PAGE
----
More plug-in vehicles are set to be registered in 2021 than the whole of the last decade, according to the latest forecast from the Society of Motor Manufacturers and Traders (SMMT).
The latest SMMT outlook forecasts that some 287,000 plug-in vehicles will be registered in 2021 – more than from 2010 to 2019 combined.
Based on current forecasts, BEV registrations are also expected to exceed those of diesel by the end of 2022.
A total of 271,962 new battery electric (BEVs) and plug-in hybrid vehicles (PHEVs) were registered between 2010 and 2019.
In a statement the SMMT said: “The rise is even more remarkable given that 2021 is expected to be a relatively weak year for new car registrations, some -30% below the average recorded over the past decade. The semiconductor shortage has reduced overall global car production, but manufacturers have done all they can to ensure the availability of as many plug-in vehicles as possible.”
More than a quarter of all car models available in the UK can now be plugged in and businesses have been particularly incentivised to invest in plug-in cars thanks to a range of tax breaks and grants, meaning around two in every three new BEV registrations this year have been for large fleets.
Mike Hawes, SMMT Chief Executive, said: “As Britain hosts COP26 and seeks to align the world in committing to achieving net zero and limiting the global average temperature rise to 1.5 degrees above pre-industrial levels, our latest outlook shows the UK experiencing a surge in plug-in vehicle uptake. Massive investment by industry as well as long standing government incentives have seen us go from just 188 new plug-in cars in 2010, to almost 300,000 in 2021.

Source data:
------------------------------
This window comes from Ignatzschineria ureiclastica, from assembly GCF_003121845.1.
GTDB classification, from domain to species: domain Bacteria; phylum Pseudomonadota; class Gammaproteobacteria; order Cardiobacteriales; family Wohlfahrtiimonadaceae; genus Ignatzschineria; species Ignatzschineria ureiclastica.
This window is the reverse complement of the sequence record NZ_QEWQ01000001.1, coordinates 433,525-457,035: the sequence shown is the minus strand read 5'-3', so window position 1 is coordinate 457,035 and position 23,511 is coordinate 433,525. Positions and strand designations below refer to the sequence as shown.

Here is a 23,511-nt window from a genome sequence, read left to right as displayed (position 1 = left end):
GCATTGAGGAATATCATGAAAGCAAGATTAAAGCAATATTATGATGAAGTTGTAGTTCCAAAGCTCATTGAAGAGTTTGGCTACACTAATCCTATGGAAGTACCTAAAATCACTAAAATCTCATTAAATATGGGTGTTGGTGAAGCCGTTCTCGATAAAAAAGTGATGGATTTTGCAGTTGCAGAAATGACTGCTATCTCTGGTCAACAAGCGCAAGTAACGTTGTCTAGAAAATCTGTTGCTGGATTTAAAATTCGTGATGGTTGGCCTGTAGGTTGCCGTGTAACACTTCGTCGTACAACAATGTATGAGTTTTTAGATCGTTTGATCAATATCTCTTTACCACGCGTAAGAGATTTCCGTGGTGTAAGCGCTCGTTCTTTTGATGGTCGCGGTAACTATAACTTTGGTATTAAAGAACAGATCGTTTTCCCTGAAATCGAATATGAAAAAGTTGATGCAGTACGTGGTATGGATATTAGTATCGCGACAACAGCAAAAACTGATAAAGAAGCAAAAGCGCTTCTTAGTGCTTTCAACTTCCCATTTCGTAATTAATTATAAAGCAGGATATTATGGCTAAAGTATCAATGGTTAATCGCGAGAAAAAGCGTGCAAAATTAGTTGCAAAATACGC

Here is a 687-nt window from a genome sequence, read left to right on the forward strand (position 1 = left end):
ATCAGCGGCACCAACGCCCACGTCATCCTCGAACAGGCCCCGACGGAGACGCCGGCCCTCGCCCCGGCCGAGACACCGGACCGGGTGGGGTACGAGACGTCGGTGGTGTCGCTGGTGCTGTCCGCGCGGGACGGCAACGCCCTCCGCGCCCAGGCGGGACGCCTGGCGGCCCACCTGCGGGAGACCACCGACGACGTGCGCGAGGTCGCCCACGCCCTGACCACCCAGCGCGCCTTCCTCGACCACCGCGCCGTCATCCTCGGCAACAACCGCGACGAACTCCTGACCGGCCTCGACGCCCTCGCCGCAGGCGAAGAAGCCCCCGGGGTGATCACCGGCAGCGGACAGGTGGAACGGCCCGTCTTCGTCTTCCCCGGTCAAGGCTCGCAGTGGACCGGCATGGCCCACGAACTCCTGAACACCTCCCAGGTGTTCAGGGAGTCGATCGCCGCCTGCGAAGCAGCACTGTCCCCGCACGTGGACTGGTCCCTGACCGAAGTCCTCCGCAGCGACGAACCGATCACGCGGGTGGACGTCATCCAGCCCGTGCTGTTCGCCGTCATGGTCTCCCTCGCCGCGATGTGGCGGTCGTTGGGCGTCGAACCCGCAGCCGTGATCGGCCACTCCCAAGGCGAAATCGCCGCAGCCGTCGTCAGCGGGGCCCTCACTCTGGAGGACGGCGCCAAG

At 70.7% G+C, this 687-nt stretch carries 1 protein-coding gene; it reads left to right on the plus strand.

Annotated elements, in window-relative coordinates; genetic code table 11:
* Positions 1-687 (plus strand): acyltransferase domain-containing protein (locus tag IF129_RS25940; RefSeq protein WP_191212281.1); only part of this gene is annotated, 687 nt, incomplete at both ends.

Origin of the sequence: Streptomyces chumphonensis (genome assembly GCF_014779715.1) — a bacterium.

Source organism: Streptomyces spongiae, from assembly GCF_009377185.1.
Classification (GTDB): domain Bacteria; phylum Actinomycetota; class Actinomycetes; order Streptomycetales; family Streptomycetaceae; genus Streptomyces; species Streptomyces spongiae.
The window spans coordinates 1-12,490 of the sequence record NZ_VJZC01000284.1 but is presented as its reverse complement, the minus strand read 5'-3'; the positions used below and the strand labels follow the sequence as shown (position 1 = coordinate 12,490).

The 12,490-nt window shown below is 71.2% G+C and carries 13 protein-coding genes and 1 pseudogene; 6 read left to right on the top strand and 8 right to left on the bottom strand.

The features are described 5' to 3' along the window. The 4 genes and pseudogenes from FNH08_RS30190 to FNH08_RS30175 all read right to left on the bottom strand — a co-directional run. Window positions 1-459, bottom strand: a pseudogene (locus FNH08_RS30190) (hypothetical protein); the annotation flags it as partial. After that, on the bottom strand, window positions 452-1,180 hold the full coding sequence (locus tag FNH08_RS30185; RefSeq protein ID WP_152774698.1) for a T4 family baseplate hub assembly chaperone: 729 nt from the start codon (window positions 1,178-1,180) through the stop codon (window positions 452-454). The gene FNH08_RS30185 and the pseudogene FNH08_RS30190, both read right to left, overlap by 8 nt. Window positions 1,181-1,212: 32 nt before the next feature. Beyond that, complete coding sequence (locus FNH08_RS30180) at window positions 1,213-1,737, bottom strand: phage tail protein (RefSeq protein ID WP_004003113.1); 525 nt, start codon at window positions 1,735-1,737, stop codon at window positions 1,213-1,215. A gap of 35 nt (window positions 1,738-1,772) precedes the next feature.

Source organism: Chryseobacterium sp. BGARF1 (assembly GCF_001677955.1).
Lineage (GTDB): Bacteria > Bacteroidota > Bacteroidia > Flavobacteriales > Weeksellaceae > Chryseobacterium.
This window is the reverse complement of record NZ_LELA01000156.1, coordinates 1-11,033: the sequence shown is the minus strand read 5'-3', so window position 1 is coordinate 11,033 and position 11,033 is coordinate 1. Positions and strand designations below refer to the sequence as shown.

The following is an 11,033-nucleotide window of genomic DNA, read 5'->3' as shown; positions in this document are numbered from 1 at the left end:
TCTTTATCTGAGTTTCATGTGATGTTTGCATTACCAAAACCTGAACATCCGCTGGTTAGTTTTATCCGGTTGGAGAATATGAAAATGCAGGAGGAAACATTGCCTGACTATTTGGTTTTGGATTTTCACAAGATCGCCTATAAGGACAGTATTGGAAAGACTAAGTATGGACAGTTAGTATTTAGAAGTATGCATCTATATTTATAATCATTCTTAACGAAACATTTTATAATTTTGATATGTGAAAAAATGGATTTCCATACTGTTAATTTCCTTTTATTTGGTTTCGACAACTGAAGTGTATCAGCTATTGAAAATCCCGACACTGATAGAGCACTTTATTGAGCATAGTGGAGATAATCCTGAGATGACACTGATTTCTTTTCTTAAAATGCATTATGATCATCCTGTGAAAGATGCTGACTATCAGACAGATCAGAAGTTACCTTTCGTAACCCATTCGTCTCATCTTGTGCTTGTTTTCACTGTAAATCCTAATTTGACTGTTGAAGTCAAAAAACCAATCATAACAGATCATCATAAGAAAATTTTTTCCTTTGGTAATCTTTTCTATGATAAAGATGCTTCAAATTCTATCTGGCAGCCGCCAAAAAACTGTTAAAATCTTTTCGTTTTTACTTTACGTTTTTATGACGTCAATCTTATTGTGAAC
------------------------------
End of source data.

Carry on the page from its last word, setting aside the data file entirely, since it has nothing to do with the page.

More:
“To achieve net zero by the desired date, however, uptake rates must continue to grow. This requires ongoing incentives to help consumers make the switch and significant investment in public charging infrastructure. Backed by the ingenuity and innovation of the automotive sector, we can then deliver zero-emission mobility that is accessible and affordable for all.”
The SMMT added that there is a need for “turbocharged investment” by both the public and private sector into the essential public charging infrastructure required by a growing plug-in vehicle fleet.
Image courtesy of SMMT.